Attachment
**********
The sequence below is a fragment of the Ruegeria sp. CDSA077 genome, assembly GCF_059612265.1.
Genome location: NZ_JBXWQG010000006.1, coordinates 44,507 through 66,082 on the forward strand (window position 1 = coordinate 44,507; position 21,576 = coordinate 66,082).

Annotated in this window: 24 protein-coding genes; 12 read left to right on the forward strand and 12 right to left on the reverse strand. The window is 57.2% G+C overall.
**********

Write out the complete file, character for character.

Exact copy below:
The sequence below is a fragment of the Ruegeria sp. CDSA077 genome, assembly GCF_059612265.1.
Genome location: NZ_JBXWQG010000006.1, coordinates 44,507 through 66,082 on the forward strand (window position 1 = coordinate 44,507; position 21,576 = coordinate 66,082).

Annotated in this window: 24 protein-coding genes; 12 read left to right on the forward strand and 12 right to left on the reverse strand. The window is 57.2% G+C overall.